[Dshield] User Education revisited - need to start with 'local'communities

Deb Hale haled at pionet.net
Sun Feb 22 12:40:24 GMT 2004


Linda, I totally agree.  I have for the last 2 years been trying to get this
information out to my community. It was really slow at first, people didn't
want to listen. I am now presenting to groups once a week. I have done work
shops at schools, media centers, senior citizen groups, and tip clips for
one of our local tv stations.  I have talked to all age groups.  I have now
been asked to present at two conferences in the fall in Iowa.

The thing that amazed me at first and still amazes me today is that people
are so naive when it comes to the internet and it's "dangers" and they are
so receptive and appreciative of the information I have shared with them.
People call me after the session is over and ask me to come and clean up
their computer.  I can honestly say that the users in my area are becoming
more educated and safer internet users.  (The number of Kazaa users is
dropping rapidly. ;-) ).     There are so many more to educate and I am
having so much fun doing it. Just don't give up. We need more people to take
an active role in this type of education.

Deb
----- Original Message ----- 
From: "Linda Ruiz" <linlu at yahoo.com>
To: <list at dshield.org>
Sent: Friday, February 20, 2004 7:05 PM
Subject: [Dshield] User Education revisited - need to start with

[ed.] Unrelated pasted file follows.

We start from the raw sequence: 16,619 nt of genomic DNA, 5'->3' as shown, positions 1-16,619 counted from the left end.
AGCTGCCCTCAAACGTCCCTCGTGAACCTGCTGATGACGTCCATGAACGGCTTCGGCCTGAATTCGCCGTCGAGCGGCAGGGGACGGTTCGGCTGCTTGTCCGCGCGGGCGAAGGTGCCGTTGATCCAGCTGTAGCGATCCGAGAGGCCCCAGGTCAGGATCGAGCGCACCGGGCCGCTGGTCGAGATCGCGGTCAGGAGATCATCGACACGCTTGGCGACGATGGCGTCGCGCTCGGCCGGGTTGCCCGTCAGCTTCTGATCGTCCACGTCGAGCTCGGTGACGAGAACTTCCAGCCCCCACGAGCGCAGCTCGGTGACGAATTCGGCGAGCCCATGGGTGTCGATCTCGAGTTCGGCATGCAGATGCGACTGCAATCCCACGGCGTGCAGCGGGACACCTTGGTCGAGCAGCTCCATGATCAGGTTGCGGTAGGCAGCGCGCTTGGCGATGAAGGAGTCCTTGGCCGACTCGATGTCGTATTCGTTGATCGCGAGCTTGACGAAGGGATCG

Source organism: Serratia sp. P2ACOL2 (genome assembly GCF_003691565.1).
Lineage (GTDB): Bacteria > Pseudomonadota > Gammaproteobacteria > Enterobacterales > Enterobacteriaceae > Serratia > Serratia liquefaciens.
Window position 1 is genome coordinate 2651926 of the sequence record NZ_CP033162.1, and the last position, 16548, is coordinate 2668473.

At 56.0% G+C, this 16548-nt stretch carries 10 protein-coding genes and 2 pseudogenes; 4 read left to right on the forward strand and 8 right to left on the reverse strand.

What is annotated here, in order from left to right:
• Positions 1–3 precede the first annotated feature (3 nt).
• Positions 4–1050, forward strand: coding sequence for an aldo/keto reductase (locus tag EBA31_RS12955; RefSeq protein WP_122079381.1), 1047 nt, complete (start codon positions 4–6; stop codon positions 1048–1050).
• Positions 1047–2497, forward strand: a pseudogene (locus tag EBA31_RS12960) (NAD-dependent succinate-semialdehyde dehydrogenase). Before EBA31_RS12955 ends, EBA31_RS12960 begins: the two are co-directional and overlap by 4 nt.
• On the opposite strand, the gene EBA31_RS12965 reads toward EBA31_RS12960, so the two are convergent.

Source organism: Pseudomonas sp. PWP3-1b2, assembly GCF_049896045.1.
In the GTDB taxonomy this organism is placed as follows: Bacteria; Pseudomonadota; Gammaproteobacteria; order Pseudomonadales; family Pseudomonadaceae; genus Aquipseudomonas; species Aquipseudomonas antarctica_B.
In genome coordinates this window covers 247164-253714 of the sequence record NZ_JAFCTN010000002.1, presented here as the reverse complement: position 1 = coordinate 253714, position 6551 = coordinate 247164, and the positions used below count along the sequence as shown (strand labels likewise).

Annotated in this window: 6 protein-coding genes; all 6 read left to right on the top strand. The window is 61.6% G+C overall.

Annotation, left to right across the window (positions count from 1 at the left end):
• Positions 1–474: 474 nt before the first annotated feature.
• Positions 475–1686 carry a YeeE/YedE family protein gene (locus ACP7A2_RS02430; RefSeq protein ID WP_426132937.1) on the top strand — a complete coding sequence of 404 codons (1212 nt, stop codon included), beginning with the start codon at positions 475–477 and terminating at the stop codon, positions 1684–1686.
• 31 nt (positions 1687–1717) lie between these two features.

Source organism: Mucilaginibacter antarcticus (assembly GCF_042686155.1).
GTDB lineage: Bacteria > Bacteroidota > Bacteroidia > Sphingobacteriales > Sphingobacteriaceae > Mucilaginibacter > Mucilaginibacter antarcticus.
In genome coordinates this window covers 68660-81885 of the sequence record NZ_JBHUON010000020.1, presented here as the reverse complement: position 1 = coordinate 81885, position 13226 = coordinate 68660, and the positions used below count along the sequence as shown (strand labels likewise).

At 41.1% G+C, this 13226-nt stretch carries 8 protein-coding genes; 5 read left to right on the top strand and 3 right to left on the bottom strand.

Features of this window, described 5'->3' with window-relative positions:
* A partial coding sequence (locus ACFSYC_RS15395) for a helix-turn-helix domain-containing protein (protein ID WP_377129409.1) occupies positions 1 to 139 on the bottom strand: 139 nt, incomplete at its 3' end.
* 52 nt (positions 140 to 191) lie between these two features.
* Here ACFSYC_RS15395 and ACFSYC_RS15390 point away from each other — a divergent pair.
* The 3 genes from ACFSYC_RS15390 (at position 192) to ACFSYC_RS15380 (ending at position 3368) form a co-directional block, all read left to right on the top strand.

'local'communities


I recall a poster stating that User Education was dead.  I
disagreed with that statement but could not offer a suggestion
until today.  I believe the problem has been that we're using
computer communities to educate, when in fact we need to tie
into 'local communities' - in this case church groups, civic
clubs, and the like.

I didn't realize this myself, it was a coworker's request for my
help in putting together a computer security presentation for
his group's members that provided me an answer to the User
Education dilemna.  He just started working for our company.  In
his first week I remember how surprised (and frankly a little
scared) he was after I had explained how his machine at home
could be owned.  He had asked about getting rid of a nuisance
app (spyware).  That 30 minute discussion was a real eye opener
for him - and I thought at the time, well at least I have one
convert - next.  But his idea to present this to church members
today was the proverbial light bulb.  I think if we gained
allies in these groups and let them present this information in
their own manner, it would help and at least get many more users
thinking about security than we could from our own efforts.

I don't know about you, but most of my friends are already in
the technology field, so 'preaching to the choir' only goes so
far.  If we ally ourselves with the hometown social networks,
then I think we can begin to see some benefit.  Maybe it's my
own optimistic view of the power of such communities, but they
don't have to be the only method of improving User Education.

As for his presentation, I sent him a copy of the one I had
created back in September.  He is going to condense his to a one
page Do's & Don'ts List (Do's on one column, Don'ts on the other
column).  He will also remove my 'geek speak' and put the
suggestions into terms non technical folks can quickly
appreciate.  I can't wait to see his finished product.

All is not lost,
- Linda Ruiz :)

=====
For my non-geek friends:
Friends don't email friends .exe or .com files.  So don't open those types
of attachments!!
For my geek friends:
Adopt a newbie....

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